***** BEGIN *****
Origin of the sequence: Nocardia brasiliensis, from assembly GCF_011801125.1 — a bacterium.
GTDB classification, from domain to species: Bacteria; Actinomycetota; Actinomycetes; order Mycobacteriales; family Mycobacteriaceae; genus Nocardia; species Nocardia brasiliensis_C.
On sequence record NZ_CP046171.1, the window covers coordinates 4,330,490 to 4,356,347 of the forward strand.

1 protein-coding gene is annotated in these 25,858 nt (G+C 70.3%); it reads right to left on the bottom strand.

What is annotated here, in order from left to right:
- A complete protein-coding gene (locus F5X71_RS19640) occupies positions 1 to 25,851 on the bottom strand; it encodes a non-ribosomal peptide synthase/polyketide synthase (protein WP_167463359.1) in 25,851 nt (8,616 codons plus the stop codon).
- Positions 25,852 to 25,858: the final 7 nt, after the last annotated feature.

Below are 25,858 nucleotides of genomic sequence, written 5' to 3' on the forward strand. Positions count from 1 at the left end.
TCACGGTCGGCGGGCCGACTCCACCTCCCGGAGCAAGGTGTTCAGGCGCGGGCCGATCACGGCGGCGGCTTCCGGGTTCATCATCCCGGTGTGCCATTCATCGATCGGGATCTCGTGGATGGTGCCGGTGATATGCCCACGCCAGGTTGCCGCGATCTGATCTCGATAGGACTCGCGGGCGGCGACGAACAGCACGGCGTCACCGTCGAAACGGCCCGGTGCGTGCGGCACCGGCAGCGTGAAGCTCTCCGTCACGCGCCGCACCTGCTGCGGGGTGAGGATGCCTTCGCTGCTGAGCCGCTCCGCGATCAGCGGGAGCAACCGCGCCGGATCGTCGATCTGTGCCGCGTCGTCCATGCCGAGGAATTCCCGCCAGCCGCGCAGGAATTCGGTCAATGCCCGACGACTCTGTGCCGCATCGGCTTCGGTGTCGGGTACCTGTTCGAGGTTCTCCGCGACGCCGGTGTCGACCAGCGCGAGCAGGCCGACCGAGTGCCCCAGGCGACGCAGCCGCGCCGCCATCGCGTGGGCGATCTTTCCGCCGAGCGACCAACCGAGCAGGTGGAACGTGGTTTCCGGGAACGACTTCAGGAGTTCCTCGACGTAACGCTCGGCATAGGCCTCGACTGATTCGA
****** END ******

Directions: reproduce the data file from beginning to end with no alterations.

Origin of the sequence: Nocardia brasiliensis, from assembly GCF_011801125.1 — a bacterium.
GTDB classification, from domain to species: Bacteria; Actinomycetota; Actinomycetes; order Mycobacteriales; family Mycobacteriaceae; genus Nocardia; species Nocardia brasiliensis_C.
On sequence record NZ_CP046171.1, the window covers coordinates 4,330,490 to 4,356,347 of the forward strand.

1 protein-coding gene is annotated in these 25,858 nt (G+C 70.3%); it reads right to left on the bottom strand.

What is annotated here, in order from left to right:
- A complete protein-coding gene (locus F5X71_RS19640) occupies positions 1 to 25,851 on the bottom strand; it encodes a non-ribosomal peptide synthase/polyketide synthase (protein WP_167463359.1) in 25,851 nt (8,616 codons plus the stop codon).
- Positions 25,852 to 25,858: the final 7 nt, after the last annotated feature.

Below are 25,858 nucleotides of genomic sequence, written 5' to 3' on the forward strand. Positions count from 1 at the left end.
TCACGGTCGGCGGGCCGACTCCACCTCCCGGAGCAAGGTGTTCAGGCGCGGGCCGATCACGGCGGCGGCTTCCGGGTTCATCATCCCGGTGTGCCATTCATCGATCGGGATCTCGTGGATGGTGCCGGTGATATGCCCACGCCAGGTTGCCGCGATCTGATCTCGATAGGACTCGCGGGCGGCGACGAACAGCACGGCGTCACCGTCGAAACGGCCCGGTGCGTGCGGCACCGGCAGCGTGAAGCTCTCCGTCACGCGCCGCACCTGCTGCGGGGTGAGGATGCCTTCGCTGCTGAGCCGCTCCGCGATCAGCGGGAGCAACCGCGCCGGATCGTCGATCTGTGCCGCGTCGTCCATGCCGAGGAATTCCCGCCAGCCGCGCAGGAATTCGGTCAATGCCCGACGACTCTGTGCCGCATCGGCTTCGGTGTCGGGTACCTGTTCGAGGTTCTCCGCGACGCCGGTGTCGACCAGCGCGAGCAGGCCGACCGAGTGCCCCAGGCGACGCAGCCGCGCCGCCATCGCGTGGGCGATCTTTCCGCCGAGCGACCAACCGAGCAGGTGGAACGTGGTTTCCGGGAACGACTTCAGGAGTTCCTCGACGTAACGCTCGGCATAGGCCTCGACTGATTCGA